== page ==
Emerging market multinationals are taking over the world, but their success can be emulated by any company from any country in the world. Based on their book Emerging Markets Rule, Mauro Guillén and Esteban García-Canal argue that the success of these companies relies on seven new axioms of global competitiveness: Execute, strategise, and execute again, Cater to the niches, Scale to win, Embrace chaos, Acquire smart, Expand with abandon and, finally, No sacred cows!
When business historians look back at the tumultuous last two decades, they are likely to argue that the most earth-shattering events of the time were the bursting of the high-tech bubble at century’s end, the global financial collapse that peaked in 2008, the rise of state capitalism in China, and the near (one hopes) unravelling of the Eurozone.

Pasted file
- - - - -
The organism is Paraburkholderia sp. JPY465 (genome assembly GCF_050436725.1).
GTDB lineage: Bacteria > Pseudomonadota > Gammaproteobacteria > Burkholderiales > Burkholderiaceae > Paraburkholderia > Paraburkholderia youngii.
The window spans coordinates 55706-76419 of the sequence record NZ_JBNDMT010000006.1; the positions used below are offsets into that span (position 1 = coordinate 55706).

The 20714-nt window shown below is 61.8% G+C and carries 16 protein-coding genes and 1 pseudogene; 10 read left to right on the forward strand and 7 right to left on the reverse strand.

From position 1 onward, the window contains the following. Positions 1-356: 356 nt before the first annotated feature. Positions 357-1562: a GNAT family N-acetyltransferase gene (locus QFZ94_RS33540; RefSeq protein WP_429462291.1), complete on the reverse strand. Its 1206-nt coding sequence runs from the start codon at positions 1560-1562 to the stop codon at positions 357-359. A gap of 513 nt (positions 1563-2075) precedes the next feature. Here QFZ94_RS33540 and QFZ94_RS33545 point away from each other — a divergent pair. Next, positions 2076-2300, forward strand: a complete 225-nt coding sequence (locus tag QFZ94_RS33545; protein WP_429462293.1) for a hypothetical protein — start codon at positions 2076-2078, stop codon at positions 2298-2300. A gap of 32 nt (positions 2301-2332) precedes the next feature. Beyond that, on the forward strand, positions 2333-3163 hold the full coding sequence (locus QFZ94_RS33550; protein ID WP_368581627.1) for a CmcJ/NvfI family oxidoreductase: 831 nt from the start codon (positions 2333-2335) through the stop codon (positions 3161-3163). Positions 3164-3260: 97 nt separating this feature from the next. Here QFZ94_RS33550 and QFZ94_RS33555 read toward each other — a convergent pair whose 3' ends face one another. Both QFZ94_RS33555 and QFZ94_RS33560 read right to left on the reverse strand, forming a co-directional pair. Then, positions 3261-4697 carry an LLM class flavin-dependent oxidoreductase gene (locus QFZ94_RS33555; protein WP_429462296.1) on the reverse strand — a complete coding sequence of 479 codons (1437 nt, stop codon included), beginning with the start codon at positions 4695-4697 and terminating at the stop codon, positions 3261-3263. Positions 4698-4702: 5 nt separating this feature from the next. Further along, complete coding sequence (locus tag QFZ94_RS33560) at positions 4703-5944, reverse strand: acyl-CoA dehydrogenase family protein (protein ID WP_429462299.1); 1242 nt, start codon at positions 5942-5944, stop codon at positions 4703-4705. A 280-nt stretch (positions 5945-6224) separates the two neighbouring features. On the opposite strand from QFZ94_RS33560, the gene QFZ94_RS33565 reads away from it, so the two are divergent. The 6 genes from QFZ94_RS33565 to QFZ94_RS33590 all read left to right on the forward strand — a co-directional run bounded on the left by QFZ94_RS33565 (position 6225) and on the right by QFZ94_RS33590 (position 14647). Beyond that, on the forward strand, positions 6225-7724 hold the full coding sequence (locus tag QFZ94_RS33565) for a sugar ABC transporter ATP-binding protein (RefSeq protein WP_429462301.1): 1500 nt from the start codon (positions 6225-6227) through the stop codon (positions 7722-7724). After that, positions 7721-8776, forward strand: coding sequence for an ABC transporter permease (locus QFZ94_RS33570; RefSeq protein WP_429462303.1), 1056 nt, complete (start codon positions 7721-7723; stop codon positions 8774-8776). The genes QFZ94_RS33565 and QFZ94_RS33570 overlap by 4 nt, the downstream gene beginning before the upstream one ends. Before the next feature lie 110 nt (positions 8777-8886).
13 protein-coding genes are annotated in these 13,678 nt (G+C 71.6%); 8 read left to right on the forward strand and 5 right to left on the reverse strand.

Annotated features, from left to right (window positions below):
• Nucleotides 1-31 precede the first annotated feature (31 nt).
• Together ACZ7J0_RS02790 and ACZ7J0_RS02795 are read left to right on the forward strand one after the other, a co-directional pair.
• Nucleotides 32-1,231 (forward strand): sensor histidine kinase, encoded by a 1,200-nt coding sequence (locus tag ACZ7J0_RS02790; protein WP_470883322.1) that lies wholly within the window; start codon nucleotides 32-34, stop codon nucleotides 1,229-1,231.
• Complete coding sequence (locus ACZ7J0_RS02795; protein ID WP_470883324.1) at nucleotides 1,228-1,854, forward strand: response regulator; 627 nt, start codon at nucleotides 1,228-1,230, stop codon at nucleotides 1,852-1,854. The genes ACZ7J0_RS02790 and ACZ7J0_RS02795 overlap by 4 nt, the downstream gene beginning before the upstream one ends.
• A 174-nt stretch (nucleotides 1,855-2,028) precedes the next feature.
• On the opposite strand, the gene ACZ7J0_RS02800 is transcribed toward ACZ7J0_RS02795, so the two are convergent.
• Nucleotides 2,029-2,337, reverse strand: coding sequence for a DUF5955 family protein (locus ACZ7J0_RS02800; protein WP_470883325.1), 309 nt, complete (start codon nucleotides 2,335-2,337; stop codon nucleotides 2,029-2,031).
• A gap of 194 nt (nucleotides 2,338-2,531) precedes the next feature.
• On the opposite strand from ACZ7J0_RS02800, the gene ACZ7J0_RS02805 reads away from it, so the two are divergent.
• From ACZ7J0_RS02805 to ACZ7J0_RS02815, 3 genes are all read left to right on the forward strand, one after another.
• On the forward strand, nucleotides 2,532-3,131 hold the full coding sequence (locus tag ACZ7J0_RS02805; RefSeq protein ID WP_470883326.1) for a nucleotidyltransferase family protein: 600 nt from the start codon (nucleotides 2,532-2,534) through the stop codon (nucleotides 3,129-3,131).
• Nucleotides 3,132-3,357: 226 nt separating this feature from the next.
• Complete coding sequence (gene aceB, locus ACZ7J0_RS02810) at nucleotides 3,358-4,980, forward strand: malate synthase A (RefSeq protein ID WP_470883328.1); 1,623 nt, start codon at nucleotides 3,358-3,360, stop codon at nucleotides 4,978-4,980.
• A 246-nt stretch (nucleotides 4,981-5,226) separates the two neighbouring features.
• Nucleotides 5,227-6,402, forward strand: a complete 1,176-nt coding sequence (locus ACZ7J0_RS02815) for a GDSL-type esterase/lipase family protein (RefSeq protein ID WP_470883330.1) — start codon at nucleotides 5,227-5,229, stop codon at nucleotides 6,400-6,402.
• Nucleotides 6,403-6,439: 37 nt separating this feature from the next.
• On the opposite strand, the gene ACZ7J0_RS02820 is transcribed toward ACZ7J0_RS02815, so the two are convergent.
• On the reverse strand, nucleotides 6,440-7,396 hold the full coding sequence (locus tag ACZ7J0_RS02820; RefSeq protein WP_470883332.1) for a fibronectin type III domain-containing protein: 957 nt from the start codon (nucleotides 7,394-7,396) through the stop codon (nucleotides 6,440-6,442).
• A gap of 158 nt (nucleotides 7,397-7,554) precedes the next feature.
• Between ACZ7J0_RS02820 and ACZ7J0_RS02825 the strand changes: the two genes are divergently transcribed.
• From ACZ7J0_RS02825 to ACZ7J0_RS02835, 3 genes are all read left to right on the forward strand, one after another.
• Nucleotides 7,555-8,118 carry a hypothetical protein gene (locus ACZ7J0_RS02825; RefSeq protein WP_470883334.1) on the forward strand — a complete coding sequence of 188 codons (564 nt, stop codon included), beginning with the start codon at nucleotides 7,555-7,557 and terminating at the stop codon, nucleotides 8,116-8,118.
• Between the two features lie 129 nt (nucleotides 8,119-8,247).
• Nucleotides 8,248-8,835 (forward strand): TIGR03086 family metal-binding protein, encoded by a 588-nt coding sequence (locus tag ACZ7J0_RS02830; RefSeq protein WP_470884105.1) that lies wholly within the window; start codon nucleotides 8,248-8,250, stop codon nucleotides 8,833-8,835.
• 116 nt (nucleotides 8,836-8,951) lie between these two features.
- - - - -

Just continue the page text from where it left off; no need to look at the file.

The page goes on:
We don’t dispute the importance of those events and we recognise that many of them are still working their way out, but we think something even more profound has been happening in the shadows while the media mostly looked elsewhere: the spectacular growth of globe-spanning businesses in the developing world. As they displace established firms, redistribute world power, and redefine who is in charge, these Emerging-Market Multinationals – or EMM’s – are going to reshape the global economic order for decades to come.